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Rev Neurol. 1998 Feb;26(150):251-5.

[Epilepsy and migraine].

[Article in Spanish]

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Servicio de Neurología, Hospital Universitario Virgen del Rocio, Sevilla, España.


Migraine and epilepsy are two clearly different syndromes. All they have in common is that both cause paroxystic neurological phenomena. However, the frequency of epilepsy in patients with migraine, and migraine in those with epilepsy seems to be higher than one would expect. This suggests there may be comorbidity in both conditions. Analysis of this comorbidity is very important since it may give clues as to the physio-pathology and aetiology of certain disorders. This paper analyses the existence of migraine-epilepsy comorbidity and the levels at which it occurs. This coexistence may be due to the episode of one, for example the aura of a migrainous attack, triggering off the other condition, that is an epileptic crisis. So, it may be that the 'migrainous illness' causes the 'epileptic illness' or the other way around. Their coexistence may be due to a risk factor which is common to both, since it has caused a cerebral lesion which is the cause of both disorders. Finally, a risk factor may have a direct effect, without requiring the intervention of an intermediate cerebral lesion to cause both migraine and epilepsy. This last possibility is particularly attractive to explain the comorbidity of migraine with an aura and genetically determined epilepsy.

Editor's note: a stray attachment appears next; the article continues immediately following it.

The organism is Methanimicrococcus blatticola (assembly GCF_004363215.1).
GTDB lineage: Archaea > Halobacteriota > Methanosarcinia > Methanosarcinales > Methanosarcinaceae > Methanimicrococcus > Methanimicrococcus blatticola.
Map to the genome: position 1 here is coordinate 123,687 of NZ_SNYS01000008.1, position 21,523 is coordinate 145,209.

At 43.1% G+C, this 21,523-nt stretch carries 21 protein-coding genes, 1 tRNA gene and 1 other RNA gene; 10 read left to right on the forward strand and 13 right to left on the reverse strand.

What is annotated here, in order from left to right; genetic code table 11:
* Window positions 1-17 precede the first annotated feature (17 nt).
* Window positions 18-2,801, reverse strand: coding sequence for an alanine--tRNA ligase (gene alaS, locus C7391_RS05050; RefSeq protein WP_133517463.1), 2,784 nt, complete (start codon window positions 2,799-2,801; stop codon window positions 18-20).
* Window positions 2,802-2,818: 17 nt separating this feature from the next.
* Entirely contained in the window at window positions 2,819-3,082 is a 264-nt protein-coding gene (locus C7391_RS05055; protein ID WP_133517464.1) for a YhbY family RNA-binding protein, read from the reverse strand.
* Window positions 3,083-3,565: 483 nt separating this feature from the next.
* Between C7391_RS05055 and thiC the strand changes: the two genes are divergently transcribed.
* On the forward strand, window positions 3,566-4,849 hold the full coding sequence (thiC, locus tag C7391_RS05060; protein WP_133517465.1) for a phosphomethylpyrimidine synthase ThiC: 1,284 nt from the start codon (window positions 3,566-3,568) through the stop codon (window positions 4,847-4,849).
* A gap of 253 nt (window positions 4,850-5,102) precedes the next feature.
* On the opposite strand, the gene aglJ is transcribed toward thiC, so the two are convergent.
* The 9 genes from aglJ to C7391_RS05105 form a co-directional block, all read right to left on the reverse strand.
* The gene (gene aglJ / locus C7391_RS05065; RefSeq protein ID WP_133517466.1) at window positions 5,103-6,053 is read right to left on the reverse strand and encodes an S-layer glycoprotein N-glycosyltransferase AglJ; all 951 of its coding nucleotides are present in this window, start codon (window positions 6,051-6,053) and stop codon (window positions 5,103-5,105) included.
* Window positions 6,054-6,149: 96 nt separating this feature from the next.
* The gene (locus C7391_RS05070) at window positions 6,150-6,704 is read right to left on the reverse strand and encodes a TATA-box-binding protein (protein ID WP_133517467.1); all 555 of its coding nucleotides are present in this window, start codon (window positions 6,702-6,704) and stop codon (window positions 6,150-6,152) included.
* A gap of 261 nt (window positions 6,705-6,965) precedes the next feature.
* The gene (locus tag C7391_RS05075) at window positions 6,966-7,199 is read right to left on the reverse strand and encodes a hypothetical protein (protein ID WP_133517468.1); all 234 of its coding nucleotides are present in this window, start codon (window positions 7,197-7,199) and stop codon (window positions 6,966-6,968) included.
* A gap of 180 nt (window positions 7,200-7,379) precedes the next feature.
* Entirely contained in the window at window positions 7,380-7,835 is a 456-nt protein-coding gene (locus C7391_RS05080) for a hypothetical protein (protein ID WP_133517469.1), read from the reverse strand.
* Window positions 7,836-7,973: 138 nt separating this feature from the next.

[Indexed for MEDLINE]

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